Contact me:
Content edit of adult fiction (not chick-lit, romance or hard-core crime). Price per hour (approx. 30 pages).

Content edit of children's fiction inc. YA. Price per hour (approx. 30 pages) or a whole picture book.


I am a professional and experienced editor offering structural / developmental / content editing & mentoring to authors. I work for a number of professional agencies (see below) but can also be hired independently via this site.
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  You've written a book! (No, really, that's a huge achievement in itself! Well done!)
  But is it good enough? Is it ready to be published or submitted?
  What is working well in the story and what isn't? 
  What can you do to make it better?
  ... you can get an editor!

  Do I really need an editor?

  Have you written a book that you wish other people to read and enjoy? If the answer is YES then, without a shadow of a doubt, you need an editor. 

  Every professional author in the world has an editor. Why? Because writing is such a personal labour of love that the writer is ALWAYS too close to their own work to see it from the perspective of a reader, and the reader is who you are trying to please. Friends are useful for support but when it comes to industry-level constructive criticism you need someone with knowledge and experience; you need an editor. 

  You do not want to put your time, money, effort, and love into a book only to be embarrassed by comments like: it was just too slow in places, the main character was really flat, the plot was full of holes, there were loads of typos...  

  All of which can be spotted and fixed beforehand.

  If you are still wondering whether you need an editor then I can recommend this article by Jane Friendman.

  What is editing?

 There are three different layers of editing for fiction.

  1. Structural Editing - aka Developmental, Content

  This is the first type of edit that a fiction book receives and it looks at the BIG PICTURE: the plot, the character development, the pace, the tone, the structure, target audience suitability, etc. In other words, the STORY.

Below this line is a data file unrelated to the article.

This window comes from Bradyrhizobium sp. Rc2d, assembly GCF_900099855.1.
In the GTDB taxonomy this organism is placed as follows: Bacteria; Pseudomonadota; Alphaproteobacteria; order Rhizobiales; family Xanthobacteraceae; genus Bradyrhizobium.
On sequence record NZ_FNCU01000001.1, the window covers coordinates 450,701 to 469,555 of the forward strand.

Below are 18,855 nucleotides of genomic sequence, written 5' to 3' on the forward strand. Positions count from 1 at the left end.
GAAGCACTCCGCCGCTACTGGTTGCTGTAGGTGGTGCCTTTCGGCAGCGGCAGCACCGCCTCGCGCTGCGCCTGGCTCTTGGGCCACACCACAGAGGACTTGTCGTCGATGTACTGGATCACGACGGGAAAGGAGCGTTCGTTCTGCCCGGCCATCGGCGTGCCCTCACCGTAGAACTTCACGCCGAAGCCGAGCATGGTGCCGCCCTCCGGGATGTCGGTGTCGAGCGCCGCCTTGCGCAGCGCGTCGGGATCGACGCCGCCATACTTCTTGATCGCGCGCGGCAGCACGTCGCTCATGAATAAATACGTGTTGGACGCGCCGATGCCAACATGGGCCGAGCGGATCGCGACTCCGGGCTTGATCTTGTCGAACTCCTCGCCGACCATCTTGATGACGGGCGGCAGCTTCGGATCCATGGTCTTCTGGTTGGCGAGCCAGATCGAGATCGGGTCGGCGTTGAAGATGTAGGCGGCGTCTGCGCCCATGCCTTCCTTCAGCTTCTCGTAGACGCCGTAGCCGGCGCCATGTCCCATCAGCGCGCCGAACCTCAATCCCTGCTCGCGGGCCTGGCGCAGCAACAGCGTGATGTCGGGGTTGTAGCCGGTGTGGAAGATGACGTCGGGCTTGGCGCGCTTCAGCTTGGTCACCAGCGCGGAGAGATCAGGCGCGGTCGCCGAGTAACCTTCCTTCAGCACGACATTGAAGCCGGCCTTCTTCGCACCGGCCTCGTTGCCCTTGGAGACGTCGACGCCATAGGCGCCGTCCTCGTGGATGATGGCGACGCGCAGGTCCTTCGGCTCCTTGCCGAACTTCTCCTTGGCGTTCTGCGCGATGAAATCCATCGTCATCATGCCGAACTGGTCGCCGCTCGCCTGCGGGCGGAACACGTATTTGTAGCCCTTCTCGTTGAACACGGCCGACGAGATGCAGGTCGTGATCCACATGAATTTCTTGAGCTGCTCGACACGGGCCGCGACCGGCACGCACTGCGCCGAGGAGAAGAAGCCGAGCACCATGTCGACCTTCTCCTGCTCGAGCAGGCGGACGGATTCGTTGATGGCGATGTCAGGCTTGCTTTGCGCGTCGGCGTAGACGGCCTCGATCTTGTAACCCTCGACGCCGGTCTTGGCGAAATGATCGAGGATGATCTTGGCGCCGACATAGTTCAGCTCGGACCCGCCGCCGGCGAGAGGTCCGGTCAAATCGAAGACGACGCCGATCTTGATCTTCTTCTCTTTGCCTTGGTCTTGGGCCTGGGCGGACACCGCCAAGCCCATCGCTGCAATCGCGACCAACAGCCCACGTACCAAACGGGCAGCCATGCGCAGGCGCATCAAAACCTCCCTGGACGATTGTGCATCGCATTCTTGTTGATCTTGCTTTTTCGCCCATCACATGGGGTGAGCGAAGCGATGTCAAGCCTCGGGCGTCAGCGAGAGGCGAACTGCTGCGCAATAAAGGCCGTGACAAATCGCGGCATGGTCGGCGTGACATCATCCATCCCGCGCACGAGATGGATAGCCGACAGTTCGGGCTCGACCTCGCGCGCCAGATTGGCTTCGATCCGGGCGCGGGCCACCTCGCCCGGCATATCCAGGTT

A structural editor works WITH an author, highlighting content they think needs attention and guiding the author in developing how they might make the book better. Structural editors do not change anything in the book. They act as a mentor to the author. Not only will a structural editor help make your current book better, they will help you become a better writer for future books.

  Here is a good article you may wish to read.

  2. Line Edit -  sometimes referred to as a copy-edit*

  Next comes the line edit. This assumes that the BIG PICTURE is all sorted and now we're looking at the individual sentences - the actual WRITING (the 'copy'). 

  In relation to fiction this can mean: Does it flow? Is it clear? Is it overwritten? Underwritten? Is the tense correct? The narration consistent? The characters credible? Could the action scenes be more coherent? Could the descriptions be more concise? Are thoughts complete? Does the voice always match who is talking? etc.

  Here the editor will make comments and changes on the actual manuscript (normally using basic software you already have, referred to as 'track changes') but these will always be optional. You, the author, decides whether the changes are to be accepted or rejected. It is your book after all, and you will always have the final say.

  Again this type of edit is there to help develop the current book AND the author.

  * Use of the word 'copy-edit' in fiction editing, I feel, can be confusing because people use it differently. In non-fiction copy-editing is clearly used to check facts, formatting, clarity, etc. I would argue that in fiction, where the prose is so free and lyrical, use of the word 'copy-editor' often gets confused with 'proofreader' and as such I personally prefer to use 'line edit' and 'proofreader' separately, with no 'copy-edit'. This is a personal preference.

  3. Proofreading

  This is the very last type of edit that a book receives - but it is often thought of as the only one by people new to publishing. Proofreading assumes the BIG PICTURE and the individual sentences are all sorted, the book is ready to go to print. It is completely and utterly finished

  Technically a proofreader checks THE ACTUAL PAGES of a proposed book just before they are sent off to the printers. They make sure there are no errors in the text, such as typos, grammatical issues, formatting errors, and other mistakes.